Terrifically whimsical score. Danny Elfman’s score is wonderful here. He’s the perfect fit for this type of film and the emotional undertones of the soundtrack really work in the quieter scenes. The rest of the pretty bombastic score gives the film a very quirky Halloween vibe to it and that really helps sell the tone of the film even further. One of the bigger disappointments of the film, unfortunately, is there is not a single appearance of the main iconic theme song from the Goosebumps show. It’s nowhere to be found and that’s a bit of a bummer.
At times chaotic. The pacing of the film is pretty break-neck. Once the second act of the film starts it never really stops. The scares keep coming and the jokes keep flying. Characters are jumping all over the map and twists and turns are hitting you right in the face (some work, others don’t). Sometimes the film feels a little too rushed, as you never really get a lot of time to see a good amount of the monsters besides maybe two or three main ones. Slappy the Dummy, in particular, is one of the shining points of the film and other than him barking orders at the other Goosebumps creatures, he doesn’t have a lot of screen time to really feel all that threatening; which is unfortunate because his character could have been unbelievably frightening and because the film never really slows down to explore his demented personality any further, we never get to witness this first hand.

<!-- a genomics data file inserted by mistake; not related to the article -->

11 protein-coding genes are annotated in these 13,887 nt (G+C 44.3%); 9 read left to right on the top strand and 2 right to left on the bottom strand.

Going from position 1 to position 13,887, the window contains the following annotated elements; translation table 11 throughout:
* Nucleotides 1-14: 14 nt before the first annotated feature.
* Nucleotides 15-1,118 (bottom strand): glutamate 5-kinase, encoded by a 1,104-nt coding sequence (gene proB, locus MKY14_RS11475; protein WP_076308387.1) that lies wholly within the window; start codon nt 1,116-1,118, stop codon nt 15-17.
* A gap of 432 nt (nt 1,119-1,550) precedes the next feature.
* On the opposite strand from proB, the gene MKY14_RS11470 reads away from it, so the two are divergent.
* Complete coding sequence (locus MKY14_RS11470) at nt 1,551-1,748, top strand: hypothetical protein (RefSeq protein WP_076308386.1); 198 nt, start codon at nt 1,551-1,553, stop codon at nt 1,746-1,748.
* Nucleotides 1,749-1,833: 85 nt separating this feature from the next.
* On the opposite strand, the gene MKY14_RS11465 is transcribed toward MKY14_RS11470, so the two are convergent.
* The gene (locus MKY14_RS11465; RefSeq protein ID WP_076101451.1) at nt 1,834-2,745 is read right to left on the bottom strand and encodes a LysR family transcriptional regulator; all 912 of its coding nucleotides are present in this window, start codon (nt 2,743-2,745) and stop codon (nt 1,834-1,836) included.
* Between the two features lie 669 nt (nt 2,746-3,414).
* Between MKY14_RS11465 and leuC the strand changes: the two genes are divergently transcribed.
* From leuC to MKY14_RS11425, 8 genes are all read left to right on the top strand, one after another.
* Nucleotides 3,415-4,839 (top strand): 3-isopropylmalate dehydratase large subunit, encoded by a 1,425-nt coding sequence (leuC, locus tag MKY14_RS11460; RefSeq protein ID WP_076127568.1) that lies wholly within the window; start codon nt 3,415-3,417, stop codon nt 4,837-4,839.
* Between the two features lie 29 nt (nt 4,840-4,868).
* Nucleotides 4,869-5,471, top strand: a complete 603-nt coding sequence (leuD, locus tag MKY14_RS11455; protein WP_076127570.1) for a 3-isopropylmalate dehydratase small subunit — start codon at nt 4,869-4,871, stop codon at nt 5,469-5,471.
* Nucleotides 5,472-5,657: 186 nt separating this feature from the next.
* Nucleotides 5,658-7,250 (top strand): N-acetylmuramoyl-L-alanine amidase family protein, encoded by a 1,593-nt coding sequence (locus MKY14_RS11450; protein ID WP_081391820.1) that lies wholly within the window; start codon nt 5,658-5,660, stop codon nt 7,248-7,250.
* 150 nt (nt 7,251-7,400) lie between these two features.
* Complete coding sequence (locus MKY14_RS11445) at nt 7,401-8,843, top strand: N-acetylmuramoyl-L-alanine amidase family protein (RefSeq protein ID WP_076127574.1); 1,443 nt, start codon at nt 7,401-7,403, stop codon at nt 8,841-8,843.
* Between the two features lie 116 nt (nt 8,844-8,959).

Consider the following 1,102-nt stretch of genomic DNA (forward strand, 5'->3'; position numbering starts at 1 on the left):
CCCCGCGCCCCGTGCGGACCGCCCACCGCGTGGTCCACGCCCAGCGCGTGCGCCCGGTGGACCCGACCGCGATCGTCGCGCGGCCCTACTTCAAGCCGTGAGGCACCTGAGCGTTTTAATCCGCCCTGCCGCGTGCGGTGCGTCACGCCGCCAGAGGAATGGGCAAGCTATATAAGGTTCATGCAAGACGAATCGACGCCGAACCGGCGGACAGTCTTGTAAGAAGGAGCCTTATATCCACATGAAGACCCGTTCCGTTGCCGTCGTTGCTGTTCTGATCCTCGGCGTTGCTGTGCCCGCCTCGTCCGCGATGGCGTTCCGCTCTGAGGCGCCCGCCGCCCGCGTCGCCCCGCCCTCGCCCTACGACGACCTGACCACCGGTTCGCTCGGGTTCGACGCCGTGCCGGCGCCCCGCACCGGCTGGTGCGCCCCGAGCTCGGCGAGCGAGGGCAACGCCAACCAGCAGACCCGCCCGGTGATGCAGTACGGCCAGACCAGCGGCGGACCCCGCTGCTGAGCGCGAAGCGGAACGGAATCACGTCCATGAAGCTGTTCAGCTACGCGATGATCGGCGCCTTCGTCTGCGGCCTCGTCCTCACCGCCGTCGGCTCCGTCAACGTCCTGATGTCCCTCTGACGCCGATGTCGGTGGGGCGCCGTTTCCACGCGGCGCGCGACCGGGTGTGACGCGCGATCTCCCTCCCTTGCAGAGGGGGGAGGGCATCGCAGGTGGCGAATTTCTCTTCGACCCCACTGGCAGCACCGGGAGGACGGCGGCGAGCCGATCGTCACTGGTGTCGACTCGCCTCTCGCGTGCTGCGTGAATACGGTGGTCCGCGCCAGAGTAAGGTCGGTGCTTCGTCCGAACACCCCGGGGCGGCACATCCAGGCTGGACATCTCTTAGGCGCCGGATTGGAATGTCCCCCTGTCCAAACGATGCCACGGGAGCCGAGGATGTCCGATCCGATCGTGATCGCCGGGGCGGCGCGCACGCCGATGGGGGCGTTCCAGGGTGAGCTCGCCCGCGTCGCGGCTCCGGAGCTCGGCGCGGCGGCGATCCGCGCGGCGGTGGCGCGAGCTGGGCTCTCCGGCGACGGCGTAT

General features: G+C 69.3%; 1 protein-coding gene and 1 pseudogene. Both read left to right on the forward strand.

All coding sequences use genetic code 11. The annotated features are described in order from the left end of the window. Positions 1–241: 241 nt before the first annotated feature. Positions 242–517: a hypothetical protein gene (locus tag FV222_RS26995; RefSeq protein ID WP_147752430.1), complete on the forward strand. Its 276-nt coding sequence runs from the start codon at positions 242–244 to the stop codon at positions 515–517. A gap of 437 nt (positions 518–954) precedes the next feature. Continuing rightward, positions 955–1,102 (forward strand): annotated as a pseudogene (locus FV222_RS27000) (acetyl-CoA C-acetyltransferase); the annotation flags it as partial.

Great for kids, great for adults. Goosebumps does something that not a lot of family films are doing these days (beyond being live-action), which is creating something that can simultaneously scare and make kids laugh at the same time. Goosebumps is a hard PG film with a lot of violence and a hell of a lot of monsters, but the film never overdoes either of those, and the film never loses that sense of the fun you get from the Goosebumps books and TV shows.